Here’s a more in-depth look at how to get around northern Italy:
There are both national train lines and regional train lines, meaning you are well-connected between the major cities and there are also options to reach smaller towns. Trains are generally easy to navigate, so tourists shouldn’t be intimidated.
They aren’t as cheap as buses, but they’re less expensive than renting a car.
If you’re planning on taking a train around northern Italy, read all my Italy train travel tips so you know exactly how to prepare.
- Mid-range price compared to bus and rental car travel
- Well-connected between cities and towns (regional trains)
- Can be less flexible
I use Omio for purchasing train tickets or go straight to the Trenitalia website.
Italy does not have a national bus line, so most buses are only regional or city. However, coach bus companies like Flixbus operate throughout the country and Europe, so you could travel between regions using their service. Read about all of your options and how to navigate bus lines in my guide on buses in Italy.
Buses are usually the cheapest option for getting around, as Flixbus tickets are as low as $5. However, the travel time is the longest.
With regional buses you can typically reach small towns, while with Flixbus, you’ll mostly be limited to cities.
If you’re thinking of using regional or city buses, the real challenge is understanding the routes and planning your itinerary around the timetables.
I would only use the bus option if you are opting for a slow travel itinerary and have lots of time to spend in Italy, this way you save money but aren’t wasting half your vacation trying to figure out the buses.
Bus can also be a flexible and inexpensive option for airport transfer.
- Can be super cheap & is overall less expensive
- Least flexible
- Takes time to understand routes of regional or city buses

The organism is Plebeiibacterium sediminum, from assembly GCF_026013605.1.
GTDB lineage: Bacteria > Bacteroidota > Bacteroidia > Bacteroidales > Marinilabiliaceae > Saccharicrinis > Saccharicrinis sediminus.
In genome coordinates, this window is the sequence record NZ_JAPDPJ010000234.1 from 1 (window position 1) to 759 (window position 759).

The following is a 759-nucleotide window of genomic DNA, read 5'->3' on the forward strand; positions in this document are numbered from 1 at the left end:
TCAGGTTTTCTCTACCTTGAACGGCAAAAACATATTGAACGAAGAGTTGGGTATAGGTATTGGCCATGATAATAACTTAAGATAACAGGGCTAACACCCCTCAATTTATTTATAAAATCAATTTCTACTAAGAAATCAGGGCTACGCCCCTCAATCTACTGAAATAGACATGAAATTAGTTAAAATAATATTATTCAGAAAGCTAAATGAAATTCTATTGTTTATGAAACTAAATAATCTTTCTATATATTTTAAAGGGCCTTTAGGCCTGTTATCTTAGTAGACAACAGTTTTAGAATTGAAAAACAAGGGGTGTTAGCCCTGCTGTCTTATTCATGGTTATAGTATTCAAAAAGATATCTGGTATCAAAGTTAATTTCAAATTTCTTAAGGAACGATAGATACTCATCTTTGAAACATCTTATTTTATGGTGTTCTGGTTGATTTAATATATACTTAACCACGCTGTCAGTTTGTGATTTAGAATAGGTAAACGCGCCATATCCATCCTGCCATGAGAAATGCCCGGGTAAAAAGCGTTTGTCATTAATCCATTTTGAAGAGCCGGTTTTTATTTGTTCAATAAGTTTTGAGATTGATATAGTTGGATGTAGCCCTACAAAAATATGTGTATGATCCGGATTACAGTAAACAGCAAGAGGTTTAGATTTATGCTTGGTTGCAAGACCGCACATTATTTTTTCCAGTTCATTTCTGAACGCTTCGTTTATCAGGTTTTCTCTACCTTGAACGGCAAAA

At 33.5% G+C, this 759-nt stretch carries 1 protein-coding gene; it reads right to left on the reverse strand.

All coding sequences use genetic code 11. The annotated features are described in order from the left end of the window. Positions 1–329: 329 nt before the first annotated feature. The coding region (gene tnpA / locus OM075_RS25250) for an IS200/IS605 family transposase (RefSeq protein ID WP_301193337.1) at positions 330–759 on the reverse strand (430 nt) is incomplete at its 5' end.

- Longest travel time
What’s more exciting than an Italy road trip? It truly is the best way to visit the country and enjoy just how vastly different the landscapes are across the peninsula.
Renting a car in Italy is the most flexible yet most expensive option for traveling around northern Italy. If you’re hoping to visit many places that aren’t major cities or tourist spots, then I would absolutely recommend renting a car.
Any of these itineraries can be turned into a road trip itinerary – like I said, the country is best experienced by road trip!
- Most flexible
- Most comfortable
- Most expensive
- Have to get used to driving in Italy
5 Northern Italy Itineraries You Should Steal
The Bucket List Northern Italy Itinerary
If you’re someone who’s embarking on their once-in-a-lifetime trip to Italy, this itinerary is for you. Hit the 5 major areas on everyone’s northern Italy bucket list.
- Lake Como
- Cinque Terre
There is an airport in both Venice and Milan so you could start your itinerary in either place. Both these cities will be your home base on this kind of itinerary.
Book your stay in Milan and spend time exploring the city, while using the next few days to visit Cinque Terre and Lake Como. Curious about more spots to hit? Discover more day trips from Milan to beef up your itinerary.
Then you’ll head to Venice, from which you can do a day trip to the Dolomites.
If you’re working with a 10 day northern Italy trip, you can make it simple by spending two days in each place, or do as I’m suggesting using Milan and Venice as your home bases to explore more with day trips.
Here are some in-depth guides to help you plan exactly what to do in each destination:
- Milan in 24 hours
- One Day Cinque Terre Itinerary